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Bookish links 24 Oct: publishingits ALIVE!, small presses partying it up, ranking Flemings Bond books more!

book news Bookish links 24 Oct: publishing...its ALIVE!, small presses partying it up, ranking Flemings Bond books & more!

RIASS stuff:

Interview:'Steven Lochran: Action books give young readers a sense of agency

Endings that subvert reader expectations and Cary Fagan's Master Melville's Medicine Show'Can I just say that I kind of loved this ending? It's the anti-ending of MG books. Very gutsy indeed.

Veronika Carnaby: Audiences are wary of new concepts and techniques in fiction

Business casual in business books: is Velocity trying too hard to be cool?'(a guest review from my husband)

Other bookish stuff:

Joe Queenan on his voracious reading habits'Queenans reading habit started during his middle years at uni, and since then hes arranged his days around reading. He estimates that hes read some 6,000 books since then. I expect that a few of my readers might identify with this: My reading habits sometimes get a bit loopy. I often read dozens of books simultaneously. I start a book in 1978 and finish it 34 years later, without enjoying a single minute of the enterprise. I absolutely refuse to read books that critics describe as luminous or incandescent. I never read books in which the hero went to private school or roots for the New York Yankees.

Small publishers in the US are having the time of their lives'Small presses are benefiting from awards recognition, collaboration between houses, the prevalence (and affordability) of social media, and the fact that theyre often getting their hands on the great literary books that slip through the cracks at larger houses.

The best James Bond novels: ranking the originals'Ill admit a gap in my reading here and note that I havent read any Ian Fleming, but Im sure some you lot will get a kick out of this.

Five great overlooked lesbian books from 2012''A timely reminder that I read far too little queer fictionand that I also see far too few queer characters in the books that I do read.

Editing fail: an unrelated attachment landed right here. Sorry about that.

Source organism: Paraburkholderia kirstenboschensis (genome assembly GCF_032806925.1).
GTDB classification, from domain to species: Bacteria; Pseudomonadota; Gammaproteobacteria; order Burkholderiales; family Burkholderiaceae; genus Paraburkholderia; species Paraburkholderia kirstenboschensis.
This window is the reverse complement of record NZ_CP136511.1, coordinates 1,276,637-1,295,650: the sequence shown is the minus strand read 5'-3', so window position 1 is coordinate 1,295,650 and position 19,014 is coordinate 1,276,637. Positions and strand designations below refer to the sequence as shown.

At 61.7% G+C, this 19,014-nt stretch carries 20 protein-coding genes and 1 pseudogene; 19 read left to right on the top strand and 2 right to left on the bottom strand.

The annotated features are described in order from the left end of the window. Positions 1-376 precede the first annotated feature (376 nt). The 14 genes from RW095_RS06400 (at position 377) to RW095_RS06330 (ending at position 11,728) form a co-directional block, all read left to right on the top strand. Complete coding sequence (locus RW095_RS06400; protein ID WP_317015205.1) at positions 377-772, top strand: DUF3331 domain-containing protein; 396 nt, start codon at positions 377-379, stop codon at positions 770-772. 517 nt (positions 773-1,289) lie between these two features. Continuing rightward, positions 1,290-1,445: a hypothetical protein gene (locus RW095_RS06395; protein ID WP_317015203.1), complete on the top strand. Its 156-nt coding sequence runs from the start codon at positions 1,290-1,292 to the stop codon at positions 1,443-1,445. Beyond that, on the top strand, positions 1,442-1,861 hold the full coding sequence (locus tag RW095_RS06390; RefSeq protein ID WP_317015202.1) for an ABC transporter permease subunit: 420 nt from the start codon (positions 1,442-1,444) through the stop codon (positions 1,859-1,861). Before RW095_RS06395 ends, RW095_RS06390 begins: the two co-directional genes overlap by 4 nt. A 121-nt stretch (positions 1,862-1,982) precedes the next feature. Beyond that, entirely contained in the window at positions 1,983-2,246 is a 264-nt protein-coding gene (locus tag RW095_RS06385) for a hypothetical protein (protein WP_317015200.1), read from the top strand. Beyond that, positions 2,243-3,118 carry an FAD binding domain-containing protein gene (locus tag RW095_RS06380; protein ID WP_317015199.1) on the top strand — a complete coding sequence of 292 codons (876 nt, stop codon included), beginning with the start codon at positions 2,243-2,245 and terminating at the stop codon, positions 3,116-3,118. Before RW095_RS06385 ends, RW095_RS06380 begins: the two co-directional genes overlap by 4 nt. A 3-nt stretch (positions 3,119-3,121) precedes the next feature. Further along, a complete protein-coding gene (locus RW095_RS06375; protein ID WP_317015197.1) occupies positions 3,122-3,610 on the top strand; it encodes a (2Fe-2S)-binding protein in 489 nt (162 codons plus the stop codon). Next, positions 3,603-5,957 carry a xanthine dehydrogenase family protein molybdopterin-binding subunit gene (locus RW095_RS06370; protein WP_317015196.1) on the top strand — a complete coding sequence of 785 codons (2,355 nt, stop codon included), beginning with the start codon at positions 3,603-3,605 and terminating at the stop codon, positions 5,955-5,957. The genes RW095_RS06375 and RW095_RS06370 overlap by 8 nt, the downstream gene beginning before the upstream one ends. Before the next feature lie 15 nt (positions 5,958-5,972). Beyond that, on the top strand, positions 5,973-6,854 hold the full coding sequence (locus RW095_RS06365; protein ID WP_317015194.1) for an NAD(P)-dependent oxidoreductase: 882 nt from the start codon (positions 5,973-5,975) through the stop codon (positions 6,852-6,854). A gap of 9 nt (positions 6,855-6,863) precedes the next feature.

Publishing is dead. No, wait, hang on. Itsnot? An article is saying that its not?'The author says that the publishing industry is managing a difficult transition pretty well, actually. But even in the midst of so much change, the main challenge of publishing remains the same: finding and supporting good books and then working closely with authors to identify and reach their readers through every way possible.

Hmm, eight in ten Americans aged 18-30 have read a book in the past year. I guess thats better than none, but A book? Just the one? That said, its a higher number that those over 30, where only 7 in 10 have read a book. I do completely agree with this, though, and can say that it also applies to my own reading habits:'We heard from e-book readers in general [that] they dont want e-books to replace print books. They see them as part of the same general ecosystem; e-books supplement their general reading habits. And we heard from a lot of younger e-book readers about how e-books just fit into their lives ' how they can read when theyre waiting in line for class, or waiting in line for lunch.

Writing tips from RL Stine'I agree with some of these, but not all. (Adverbs! I know its wrong, but I love me some adverbs!) I do think that knowing what youre going to write helps with productivity, but Im not necessarily certain that its something required. I think I write much more organically and creatively without a plan, but certainly more tidily with one. If I do have some idea of what I want to get out on the page, though, I tend to write a lot faster. (True for reviews as well)

The 100 Story Building project will help support marginalised young writers between the ages of 6-17.'It will involve free creative writing sessions, publishing projects and after-school projects for disadvantaged kids in the citys west. The project launches next Tuesdayswing by the Wheeler Centre if you want to get involved.

Ooh! An ambiguous sentence! I love this stuff.'What would you take the meaning of Im a good tennis player, if not a great one to be? A good tennis player, though not a great one? Or a good tennis player, and perhaps even a great one? I think Id go with the though usage.

Eight simple tips for better writing'I think the one about learning something new or visiting somewhere unfamiliar is a good one. Its very easy to keep reprising the familiar if you dont expand your own personal world, I think. And that also includes exposing yourself to new ideas or new mindsets.

An excellent blog post on the difficulties of translation, and one readers response'I was intrigued about her summary of Ignat Averys thoughts on translation: He argues that 'the translation has to be'the'authentic experience.'It, and not the original, becomes the'original'' the'de facto'original. Indeed there is no reason why the translation cannot surpass the original. The issue of poetry in translation is interesting, too.

This blog is the coolest thing ever. A mother and her son talk back and forth about books.

The winners of the 2012 Inky Awards, a childrens literature award judged by young readers, have been announced.'Congrats to John Green and Em Bailey!

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